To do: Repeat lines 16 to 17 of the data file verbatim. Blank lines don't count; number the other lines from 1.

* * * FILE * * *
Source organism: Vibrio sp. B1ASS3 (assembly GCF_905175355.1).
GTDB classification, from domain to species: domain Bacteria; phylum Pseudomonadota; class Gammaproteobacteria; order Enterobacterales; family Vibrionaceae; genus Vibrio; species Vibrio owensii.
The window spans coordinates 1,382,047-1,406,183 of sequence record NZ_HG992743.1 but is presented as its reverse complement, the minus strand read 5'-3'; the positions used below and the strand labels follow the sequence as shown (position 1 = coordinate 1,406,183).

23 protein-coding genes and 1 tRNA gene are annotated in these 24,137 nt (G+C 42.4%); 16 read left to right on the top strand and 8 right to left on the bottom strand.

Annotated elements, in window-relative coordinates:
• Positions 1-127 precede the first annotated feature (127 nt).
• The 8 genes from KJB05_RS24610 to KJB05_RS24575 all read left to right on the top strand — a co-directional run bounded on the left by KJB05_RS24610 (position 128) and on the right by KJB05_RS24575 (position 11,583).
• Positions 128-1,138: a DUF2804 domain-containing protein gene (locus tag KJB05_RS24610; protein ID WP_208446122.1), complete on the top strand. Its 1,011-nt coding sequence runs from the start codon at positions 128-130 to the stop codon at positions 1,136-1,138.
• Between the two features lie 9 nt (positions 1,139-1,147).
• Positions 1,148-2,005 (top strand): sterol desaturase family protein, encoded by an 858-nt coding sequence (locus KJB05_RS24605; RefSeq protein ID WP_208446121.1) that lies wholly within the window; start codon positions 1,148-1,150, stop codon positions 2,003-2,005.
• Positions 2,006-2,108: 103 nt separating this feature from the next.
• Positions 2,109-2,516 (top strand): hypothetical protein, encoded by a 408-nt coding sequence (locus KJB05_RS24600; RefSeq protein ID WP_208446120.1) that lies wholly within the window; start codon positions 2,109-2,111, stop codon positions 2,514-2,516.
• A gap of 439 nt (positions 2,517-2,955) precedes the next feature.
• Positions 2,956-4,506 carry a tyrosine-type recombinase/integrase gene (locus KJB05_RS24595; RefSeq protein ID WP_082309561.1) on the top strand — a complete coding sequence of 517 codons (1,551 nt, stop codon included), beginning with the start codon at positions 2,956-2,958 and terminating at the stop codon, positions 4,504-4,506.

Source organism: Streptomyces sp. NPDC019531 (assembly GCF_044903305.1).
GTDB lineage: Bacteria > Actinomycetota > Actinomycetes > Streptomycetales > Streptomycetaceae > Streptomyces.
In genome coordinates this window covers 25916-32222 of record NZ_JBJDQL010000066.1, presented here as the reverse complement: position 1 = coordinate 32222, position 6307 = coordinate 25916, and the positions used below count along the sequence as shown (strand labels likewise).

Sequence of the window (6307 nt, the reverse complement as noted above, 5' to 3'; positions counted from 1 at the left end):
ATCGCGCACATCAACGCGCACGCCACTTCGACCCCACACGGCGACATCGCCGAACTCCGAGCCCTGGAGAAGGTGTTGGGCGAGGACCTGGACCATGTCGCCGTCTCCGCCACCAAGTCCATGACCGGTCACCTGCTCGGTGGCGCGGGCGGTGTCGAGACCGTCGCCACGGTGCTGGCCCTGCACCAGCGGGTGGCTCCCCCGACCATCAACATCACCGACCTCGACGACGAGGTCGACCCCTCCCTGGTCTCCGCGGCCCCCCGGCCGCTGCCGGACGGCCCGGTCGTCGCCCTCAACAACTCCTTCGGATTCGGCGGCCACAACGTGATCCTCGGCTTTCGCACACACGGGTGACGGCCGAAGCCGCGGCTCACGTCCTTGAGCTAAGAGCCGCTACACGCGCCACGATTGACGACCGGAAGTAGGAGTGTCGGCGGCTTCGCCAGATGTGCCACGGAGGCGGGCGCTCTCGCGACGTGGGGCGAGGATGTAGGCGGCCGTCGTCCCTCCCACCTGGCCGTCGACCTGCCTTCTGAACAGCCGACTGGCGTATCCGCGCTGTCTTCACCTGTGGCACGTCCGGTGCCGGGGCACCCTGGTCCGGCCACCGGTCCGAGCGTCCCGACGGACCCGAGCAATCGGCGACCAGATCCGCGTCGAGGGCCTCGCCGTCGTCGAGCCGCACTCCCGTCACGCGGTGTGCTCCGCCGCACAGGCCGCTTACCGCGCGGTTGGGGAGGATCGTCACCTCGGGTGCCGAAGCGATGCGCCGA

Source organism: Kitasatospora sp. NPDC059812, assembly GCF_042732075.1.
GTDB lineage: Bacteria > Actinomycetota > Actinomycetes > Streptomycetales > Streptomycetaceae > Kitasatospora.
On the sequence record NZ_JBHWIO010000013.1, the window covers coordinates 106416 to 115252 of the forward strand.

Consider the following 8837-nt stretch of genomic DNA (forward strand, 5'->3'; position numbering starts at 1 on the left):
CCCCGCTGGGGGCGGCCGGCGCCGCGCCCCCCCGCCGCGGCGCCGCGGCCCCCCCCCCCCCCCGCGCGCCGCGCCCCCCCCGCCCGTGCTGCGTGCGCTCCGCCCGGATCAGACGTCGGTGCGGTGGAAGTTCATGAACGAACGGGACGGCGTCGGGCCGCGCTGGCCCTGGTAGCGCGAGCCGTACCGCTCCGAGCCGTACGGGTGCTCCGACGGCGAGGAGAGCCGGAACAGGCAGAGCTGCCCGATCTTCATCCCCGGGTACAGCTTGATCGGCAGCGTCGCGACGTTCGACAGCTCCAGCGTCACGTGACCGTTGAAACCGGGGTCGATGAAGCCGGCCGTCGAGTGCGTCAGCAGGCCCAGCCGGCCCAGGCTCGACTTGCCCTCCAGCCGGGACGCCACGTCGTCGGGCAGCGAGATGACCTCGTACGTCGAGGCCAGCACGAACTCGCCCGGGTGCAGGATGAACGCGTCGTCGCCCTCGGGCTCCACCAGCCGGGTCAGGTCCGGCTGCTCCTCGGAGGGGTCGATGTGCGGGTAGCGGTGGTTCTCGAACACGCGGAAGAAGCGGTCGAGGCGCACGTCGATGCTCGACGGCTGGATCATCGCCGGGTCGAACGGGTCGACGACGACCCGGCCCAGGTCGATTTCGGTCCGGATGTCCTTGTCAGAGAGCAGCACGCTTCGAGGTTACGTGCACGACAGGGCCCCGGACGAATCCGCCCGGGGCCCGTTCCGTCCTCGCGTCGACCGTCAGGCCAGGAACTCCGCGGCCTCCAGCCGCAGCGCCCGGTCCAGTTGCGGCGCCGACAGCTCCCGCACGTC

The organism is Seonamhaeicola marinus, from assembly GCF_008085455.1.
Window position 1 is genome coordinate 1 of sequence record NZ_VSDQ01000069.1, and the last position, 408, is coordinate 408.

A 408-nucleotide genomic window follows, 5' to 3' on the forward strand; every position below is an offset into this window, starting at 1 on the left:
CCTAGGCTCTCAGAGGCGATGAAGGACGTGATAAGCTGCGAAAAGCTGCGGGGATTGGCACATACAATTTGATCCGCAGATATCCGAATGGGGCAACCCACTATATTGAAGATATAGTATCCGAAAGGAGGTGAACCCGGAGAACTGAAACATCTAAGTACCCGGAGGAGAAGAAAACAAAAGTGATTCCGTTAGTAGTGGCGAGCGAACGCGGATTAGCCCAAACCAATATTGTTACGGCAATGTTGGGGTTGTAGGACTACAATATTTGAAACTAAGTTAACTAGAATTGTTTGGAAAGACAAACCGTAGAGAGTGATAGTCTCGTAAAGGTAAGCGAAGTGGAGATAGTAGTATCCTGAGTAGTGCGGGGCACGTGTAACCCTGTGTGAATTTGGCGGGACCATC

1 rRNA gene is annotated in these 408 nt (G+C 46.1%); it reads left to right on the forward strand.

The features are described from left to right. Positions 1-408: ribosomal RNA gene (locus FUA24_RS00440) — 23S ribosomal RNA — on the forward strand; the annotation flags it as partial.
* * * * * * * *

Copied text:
GTDB lineage: Bacteria > Actinomycetota > Actinomycetes > Streptomycetales > Streptomycetaceae > Streptomyces.
In genome coordinates this window covers 25916-32222 of record NZ_JBJDQL010000066.1, presented here as the reverse complement: position 1 = coordinate 32222, position 6307 = coordinate 25916, and the positions used below count along the sequence as shown (strand labels likewise).